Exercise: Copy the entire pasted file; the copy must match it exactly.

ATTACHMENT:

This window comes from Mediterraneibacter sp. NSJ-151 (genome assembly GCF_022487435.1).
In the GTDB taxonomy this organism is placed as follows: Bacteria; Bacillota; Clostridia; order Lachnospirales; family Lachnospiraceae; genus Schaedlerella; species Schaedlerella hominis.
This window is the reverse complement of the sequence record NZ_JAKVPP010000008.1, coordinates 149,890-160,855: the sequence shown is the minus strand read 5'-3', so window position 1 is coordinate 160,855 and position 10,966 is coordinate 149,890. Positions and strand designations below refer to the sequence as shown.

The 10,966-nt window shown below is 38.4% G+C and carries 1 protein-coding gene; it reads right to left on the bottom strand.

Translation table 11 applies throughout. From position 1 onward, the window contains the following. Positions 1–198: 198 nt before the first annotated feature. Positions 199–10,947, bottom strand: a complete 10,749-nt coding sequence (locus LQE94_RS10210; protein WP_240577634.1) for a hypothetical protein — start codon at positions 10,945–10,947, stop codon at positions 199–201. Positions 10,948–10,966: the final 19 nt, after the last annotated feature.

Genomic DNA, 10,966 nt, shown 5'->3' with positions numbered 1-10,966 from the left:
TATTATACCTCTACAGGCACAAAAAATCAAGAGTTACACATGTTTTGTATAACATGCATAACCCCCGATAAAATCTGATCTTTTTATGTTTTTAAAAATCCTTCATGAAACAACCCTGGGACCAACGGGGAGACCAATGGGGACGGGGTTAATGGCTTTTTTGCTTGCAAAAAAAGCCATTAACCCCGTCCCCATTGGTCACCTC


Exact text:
This window comes from Mediterraneibacter sp. NSJ-151 (genome assembly GCF_022487435.1).
In the GTDB taxonomy this organism is placed as follows: Bacteria; Bacillota; Clostridia; order Lachnospirales; family Lachnospiraceae; genus Schaedlerella; species Schaedlerella hominis.
This window is the reverse complement of the sequence record NZ_JAKVPP010000008.1, coordinates 149,890-160,855: the sequence shown is the minus strand read 5'-3', so window position 1 is coordinate 160,855 and position 10,966 is coordinate 149,890. Positions and strand designations below refer to the sequence as shown.

The 10,966-nt window shown below is 38.4% G+C and carries 1 protein-coding gene; it reads right to left on the bottom strand.

Translation table 11 applies throughout. From position 1 onward, the window contains the following. Positions 1–198: 198 nt before the first annotated feature. Positions 199–10,947, bottom strand: a complete 10,749-nt coding sequence (locus LQE94_RS10210; protein WP_240577634.1) for a hypothetical protein — start codon at positions 10,945–10,947, stop codon at positions 199–201. Positions 10,948–10,966: the final 19 nt, after the last annotated feature.

Genomic DNA, 10,966 nt, shown 5'->3' with positions numbered 1-10,966 from the left:
TATTATACCTCTACAGGCACAAAAAATCAAGAGTTACACATGTTTTGTATAACATGCATAACCCCCGATAAAATCTGATCTTTTTATGTTTTTAAAAATCCTTCATGAAACAACCCTGGGACCAACGGGGAGACCAATGGGGACGGGGTTAATGGCTTTTTTGCTTGCAAAAAAAGCCATTAACCCCGTCCCCATTGGTCACCTC